Most of us get our water from a municipal supplier – but if you live in a rural region or you have a spare patch of land, you might need to (or want to) consider installing a well.
But what’s best: well water or city water? What are the advantages and disadvantages of both water types? And which is best for you?
You’ll find all the answers to these questions in this well water vs city water guide.
📌 Key Takeaways:
- Well water is groundwater sourced from private wells.
- City water is publicly treated water that’s either sourced from surface (most common) or groundwater supplies.
- Well water is best for folks who want to control how their water is treated and prefer to drink mineral-rich, naturally filtered groundwater, but some people prefer city water because it’s treated for them and a more reliable supply of water.
Table of Contents
📊 Quick Comparison Chart
|Well Water||City/ Municipal Water|
|Treatment responsibility||Well owner||The city|
|May contain contaminants||Yes||Yes|
|Service disruptions possible||No||Yes|
|Monthly water bill||No||Yes|
|Risk of contamination during natural disaster||Low||High|
🏠 What is Well Water?
Well water is sourced from a private well and comes directly from the earth.
A well is made by drilling a hole in the ground to reach a layer of permeable rock known as the underground aquifer. A pump system is used to transport the water up to your home.
Unlike city water, well water doesn’t come from a public treatment center. It’s not disinfected with chemicals to eliminate harmful pathogens.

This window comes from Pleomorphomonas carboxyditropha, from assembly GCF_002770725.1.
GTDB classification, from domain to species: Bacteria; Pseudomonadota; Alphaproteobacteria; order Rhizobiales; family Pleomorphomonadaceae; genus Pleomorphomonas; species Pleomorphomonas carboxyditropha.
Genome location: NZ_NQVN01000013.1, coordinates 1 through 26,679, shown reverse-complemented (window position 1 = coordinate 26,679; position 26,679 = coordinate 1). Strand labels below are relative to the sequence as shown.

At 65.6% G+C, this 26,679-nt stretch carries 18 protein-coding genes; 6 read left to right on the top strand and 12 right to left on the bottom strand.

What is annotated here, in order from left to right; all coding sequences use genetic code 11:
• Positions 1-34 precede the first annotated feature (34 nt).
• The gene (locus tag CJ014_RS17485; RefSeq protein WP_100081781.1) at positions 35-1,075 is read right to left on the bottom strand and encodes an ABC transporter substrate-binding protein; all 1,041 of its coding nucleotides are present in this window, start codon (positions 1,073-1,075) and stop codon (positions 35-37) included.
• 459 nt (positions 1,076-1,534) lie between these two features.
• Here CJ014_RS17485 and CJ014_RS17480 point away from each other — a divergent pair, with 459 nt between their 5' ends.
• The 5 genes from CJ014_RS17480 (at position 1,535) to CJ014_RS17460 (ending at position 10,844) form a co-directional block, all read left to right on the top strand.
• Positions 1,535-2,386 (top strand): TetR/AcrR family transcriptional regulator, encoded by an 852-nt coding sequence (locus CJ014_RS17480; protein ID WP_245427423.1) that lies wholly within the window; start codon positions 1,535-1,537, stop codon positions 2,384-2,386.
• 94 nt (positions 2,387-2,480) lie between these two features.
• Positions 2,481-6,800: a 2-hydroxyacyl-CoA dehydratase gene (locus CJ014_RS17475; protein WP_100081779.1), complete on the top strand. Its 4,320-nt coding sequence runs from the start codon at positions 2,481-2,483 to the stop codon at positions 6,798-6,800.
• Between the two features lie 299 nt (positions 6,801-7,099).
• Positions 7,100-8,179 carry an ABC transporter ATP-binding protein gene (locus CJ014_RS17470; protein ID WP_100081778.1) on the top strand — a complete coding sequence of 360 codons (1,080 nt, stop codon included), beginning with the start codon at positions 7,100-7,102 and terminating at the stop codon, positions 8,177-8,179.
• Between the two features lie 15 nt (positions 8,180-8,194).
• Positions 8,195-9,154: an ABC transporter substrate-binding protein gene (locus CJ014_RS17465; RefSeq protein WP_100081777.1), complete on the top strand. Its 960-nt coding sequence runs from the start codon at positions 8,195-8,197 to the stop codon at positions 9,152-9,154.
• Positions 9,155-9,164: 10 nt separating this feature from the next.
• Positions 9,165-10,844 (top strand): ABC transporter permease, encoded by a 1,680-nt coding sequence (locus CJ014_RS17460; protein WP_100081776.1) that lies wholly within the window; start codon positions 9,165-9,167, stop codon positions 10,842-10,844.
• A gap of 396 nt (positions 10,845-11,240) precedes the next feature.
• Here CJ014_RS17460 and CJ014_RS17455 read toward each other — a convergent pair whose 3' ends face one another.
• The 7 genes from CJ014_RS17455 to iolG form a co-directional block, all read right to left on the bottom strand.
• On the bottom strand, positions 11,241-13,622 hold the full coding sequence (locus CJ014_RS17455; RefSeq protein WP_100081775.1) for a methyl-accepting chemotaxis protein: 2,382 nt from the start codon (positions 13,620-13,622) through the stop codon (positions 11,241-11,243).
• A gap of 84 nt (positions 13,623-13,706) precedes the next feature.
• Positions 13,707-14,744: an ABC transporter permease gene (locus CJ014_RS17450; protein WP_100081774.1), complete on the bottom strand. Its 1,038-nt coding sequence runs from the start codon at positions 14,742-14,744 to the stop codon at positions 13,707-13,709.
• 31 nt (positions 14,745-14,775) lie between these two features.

However, water in wells is naturally filtered to some extent by the rock and soil layers it moves through. Many well owners use a well water filter to remove the most common well contaminants and protect against microorganisms just in case.
👨🔬 Well water isn’t regulated by the Environmental Protection Agency (EPA) Quality Guidelines. If your property comes with a private well, you’ll take on the responsibility of testing your well for certain impurities, and treating it accordingly.
Advantages of Well Water
Here are some of the reasons to consider well water for your home:
- No monthly water bill. A private well isn’t connected to a public water supply – it’s part of your property. That means you don’t have to pay to use your water, which is a major benefit of well water.
- No disruptions to your water supply. Owning a private well gives you more control over when maintenance will be performed, so you won’t unexpectedly be left without water. Plus, underground aquifers are more protected from natural disasters than surface water bodies and the water only has to travel from your backyard.
- Healthier, tastier drinking water. Well water is free from disinfection chemicals and often contains high levels of minerals with health benefits, like calcium and magnesium. Chlorine-free, mineral-rich water typically tastes pleasant and alkaline.
- You have control. With your own private well, you can control what it tastes like and what it contains. You know exactly where your water comes from, and you can invest in filtration equipment to treat it as you like. You don’t rely on city resources, and you know for sure how water gets to your home, so you can avoid drinking lead in your water.